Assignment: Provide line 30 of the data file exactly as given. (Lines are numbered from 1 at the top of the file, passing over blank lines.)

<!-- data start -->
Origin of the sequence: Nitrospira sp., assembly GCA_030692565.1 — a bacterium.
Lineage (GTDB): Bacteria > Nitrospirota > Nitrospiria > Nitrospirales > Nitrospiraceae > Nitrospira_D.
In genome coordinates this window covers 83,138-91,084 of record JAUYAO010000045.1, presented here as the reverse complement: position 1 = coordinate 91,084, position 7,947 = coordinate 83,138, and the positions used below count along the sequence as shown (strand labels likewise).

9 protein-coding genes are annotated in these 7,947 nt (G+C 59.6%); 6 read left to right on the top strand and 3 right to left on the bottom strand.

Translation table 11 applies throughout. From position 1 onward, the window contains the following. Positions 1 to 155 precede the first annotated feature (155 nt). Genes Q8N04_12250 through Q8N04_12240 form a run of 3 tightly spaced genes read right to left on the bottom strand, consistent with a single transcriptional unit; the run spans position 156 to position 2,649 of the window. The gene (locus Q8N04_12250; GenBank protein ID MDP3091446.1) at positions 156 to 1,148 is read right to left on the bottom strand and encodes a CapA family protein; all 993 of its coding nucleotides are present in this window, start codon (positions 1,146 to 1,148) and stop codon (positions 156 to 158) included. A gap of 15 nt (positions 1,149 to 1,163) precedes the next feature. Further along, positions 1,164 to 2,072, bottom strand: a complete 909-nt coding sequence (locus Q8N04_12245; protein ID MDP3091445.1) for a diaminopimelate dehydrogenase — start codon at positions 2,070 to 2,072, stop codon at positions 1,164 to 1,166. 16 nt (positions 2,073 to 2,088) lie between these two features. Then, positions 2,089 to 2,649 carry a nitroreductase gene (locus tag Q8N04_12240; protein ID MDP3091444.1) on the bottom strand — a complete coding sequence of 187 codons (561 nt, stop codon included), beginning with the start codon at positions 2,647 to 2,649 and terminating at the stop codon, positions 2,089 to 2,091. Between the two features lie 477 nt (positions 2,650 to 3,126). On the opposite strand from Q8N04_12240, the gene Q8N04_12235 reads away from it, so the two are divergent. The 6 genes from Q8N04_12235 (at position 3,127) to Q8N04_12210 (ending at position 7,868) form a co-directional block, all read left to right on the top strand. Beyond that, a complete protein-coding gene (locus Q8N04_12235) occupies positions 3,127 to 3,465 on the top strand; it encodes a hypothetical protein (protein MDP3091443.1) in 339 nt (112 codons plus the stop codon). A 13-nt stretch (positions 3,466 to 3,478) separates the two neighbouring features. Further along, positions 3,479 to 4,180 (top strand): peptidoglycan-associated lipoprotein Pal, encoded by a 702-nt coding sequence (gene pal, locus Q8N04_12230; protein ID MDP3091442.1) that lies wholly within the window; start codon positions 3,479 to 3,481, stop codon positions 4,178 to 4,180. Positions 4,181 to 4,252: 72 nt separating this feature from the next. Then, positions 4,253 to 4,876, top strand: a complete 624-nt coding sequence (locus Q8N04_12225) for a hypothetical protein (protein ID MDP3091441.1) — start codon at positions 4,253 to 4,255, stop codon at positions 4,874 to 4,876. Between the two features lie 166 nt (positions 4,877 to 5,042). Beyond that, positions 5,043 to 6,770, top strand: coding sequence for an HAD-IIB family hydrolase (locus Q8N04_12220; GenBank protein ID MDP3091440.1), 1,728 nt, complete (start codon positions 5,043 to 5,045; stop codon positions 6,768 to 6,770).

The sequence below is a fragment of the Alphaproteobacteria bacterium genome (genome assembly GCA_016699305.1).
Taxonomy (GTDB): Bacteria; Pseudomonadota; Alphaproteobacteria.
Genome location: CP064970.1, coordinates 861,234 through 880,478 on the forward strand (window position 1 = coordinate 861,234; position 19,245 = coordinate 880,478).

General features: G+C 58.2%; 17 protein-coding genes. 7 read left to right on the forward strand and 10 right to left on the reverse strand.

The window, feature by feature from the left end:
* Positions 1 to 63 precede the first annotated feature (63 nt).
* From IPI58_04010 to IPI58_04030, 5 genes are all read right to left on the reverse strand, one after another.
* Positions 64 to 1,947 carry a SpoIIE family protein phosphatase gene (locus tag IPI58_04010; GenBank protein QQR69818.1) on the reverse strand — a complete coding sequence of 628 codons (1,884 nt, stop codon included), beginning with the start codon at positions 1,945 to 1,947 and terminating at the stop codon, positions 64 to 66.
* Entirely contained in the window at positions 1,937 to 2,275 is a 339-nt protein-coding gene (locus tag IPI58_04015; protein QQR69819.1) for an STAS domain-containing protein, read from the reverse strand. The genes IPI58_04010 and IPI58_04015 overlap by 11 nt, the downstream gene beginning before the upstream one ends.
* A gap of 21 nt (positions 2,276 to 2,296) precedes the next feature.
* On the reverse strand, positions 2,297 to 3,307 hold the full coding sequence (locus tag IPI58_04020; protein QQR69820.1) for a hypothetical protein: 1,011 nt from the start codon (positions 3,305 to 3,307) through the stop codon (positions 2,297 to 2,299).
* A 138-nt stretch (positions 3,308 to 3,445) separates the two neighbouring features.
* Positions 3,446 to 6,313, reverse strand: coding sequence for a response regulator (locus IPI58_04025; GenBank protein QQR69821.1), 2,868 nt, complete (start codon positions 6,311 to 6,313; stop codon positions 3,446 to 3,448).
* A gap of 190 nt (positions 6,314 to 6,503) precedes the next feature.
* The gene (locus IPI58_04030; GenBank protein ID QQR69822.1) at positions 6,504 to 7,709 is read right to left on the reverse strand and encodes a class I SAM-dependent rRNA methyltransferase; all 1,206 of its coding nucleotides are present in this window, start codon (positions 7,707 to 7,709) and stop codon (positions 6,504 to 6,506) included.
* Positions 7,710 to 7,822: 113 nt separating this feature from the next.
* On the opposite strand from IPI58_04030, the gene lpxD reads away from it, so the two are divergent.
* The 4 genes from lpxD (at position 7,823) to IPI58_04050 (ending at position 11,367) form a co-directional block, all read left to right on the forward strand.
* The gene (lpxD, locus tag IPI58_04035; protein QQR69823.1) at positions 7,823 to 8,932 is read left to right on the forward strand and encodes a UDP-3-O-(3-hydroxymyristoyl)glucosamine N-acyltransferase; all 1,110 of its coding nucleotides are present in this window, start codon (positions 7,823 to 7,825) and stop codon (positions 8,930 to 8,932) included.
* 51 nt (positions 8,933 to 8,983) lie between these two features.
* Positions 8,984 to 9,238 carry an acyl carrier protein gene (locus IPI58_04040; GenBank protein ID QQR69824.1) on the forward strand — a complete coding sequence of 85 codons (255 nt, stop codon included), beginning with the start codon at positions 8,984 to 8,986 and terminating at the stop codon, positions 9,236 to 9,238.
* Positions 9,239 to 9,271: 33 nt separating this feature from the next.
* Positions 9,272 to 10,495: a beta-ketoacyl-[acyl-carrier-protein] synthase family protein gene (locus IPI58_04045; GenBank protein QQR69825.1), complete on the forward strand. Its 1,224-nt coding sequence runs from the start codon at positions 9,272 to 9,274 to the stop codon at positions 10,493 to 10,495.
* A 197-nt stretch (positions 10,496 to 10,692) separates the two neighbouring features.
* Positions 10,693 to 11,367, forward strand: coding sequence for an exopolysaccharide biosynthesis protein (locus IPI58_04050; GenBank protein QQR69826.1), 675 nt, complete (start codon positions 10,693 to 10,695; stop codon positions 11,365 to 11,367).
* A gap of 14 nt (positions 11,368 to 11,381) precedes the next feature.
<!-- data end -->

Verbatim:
* Positions 10,693 to 11,367, forward strand: coding sequence for an exopolysaccharide biosynthesis protein (locus IPI58_04050; GenBank protein QQR69826.1), 675 nt, complete (start codon positions 10,693 to 10,695; stop codon positions 11,365 to 11,367).